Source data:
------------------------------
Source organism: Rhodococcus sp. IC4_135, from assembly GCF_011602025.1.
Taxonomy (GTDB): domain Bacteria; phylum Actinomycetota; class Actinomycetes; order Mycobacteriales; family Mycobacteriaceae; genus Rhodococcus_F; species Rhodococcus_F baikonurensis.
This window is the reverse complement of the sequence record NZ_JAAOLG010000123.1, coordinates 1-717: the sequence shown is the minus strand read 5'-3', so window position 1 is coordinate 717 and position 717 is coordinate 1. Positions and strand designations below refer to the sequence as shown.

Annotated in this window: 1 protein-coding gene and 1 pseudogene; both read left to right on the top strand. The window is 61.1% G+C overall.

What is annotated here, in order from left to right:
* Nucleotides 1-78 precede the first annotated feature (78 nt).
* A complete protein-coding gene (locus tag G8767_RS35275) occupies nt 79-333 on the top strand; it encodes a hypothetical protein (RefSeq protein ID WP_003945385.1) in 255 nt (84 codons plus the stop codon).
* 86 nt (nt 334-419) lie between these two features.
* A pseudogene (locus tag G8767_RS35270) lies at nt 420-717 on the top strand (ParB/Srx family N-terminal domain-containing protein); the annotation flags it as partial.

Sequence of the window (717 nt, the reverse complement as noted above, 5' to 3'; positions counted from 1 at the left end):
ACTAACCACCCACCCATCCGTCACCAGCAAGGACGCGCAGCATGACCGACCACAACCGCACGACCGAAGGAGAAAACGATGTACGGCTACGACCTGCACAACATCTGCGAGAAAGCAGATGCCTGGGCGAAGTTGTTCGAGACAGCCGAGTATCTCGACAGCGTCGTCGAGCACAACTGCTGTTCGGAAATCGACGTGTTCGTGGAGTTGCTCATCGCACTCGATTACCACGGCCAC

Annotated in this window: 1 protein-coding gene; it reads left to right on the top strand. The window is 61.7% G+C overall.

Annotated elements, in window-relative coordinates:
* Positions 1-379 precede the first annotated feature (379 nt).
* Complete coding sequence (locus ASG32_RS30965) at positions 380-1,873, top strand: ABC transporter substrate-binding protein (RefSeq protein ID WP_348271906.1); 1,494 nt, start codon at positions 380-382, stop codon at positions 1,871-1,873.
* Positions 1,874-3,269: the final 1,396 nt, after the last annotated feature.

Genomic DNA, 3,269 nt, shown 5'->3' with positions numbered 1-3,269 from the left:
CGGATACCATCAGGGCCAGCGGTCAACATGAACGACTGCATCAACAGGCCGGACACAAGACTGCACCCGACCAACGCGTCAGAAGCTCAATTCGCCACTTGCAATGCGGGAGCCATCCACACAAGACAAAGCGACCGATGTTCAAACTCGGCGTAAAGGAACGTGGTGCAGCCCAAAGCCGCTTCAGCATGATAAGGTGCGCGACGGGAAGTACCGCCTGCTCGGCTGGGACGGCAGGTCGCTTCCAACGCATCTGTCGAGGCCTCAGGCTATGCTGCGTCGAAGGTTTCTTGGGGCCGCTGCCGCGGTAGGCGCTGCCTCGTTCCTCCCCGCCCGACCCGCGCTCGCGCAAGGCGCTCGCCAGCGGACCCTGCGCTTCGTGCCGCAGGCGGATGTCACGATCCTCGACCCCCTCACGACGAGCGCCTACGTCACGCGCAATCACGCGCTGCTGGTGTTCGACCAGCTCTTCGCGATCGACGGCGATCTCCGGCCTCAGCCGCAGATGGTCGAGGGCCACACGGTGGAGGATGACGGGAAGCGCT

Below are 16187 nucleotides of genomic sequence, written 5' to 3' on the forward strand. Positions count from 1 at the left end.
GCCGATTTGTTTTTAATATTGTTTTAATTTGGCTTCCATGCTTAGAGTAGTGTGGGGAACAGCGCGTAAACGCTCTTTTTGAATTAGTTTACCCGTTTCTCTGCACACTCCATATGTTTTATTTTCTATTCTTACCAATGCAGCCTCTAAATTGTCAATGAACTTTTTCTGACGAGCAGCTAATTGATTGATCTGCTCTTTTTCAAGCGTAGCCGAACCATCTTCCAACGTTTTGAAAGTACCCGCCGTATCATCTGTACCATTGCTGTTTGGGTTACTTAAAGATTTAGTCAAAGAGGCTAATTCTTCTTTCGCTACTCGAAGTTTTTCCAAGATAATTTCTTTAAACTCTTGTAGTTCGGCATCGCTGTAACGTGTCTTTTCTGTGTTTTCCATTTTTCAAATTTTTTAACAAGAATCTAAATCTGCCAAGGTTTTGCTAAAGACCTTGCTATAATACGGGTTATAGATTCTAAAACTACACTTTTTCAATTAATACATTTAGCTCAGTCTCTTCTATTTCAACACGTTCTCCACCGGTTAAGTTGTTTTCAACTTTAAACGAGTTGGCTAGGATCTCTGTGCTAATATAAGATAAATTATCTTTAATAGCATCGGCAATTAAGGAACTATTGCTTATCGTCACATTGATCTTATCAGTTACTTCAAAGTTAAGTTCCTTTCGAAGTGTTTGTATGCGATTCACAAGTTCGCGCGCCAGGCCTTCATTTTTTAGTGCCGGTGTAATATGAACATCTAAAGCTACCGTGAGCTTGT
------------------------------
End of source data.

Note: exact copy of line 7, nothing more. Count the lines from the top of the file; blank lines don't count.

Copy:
* A complete protein-coding gene (locus tag G8767_RS35275) occupies nt 79-333 on the top strand; it encodes a hypothetical protein (RefSeq protein ID WP_003945385.1) in 255 nt (84 codons plus the stop codon).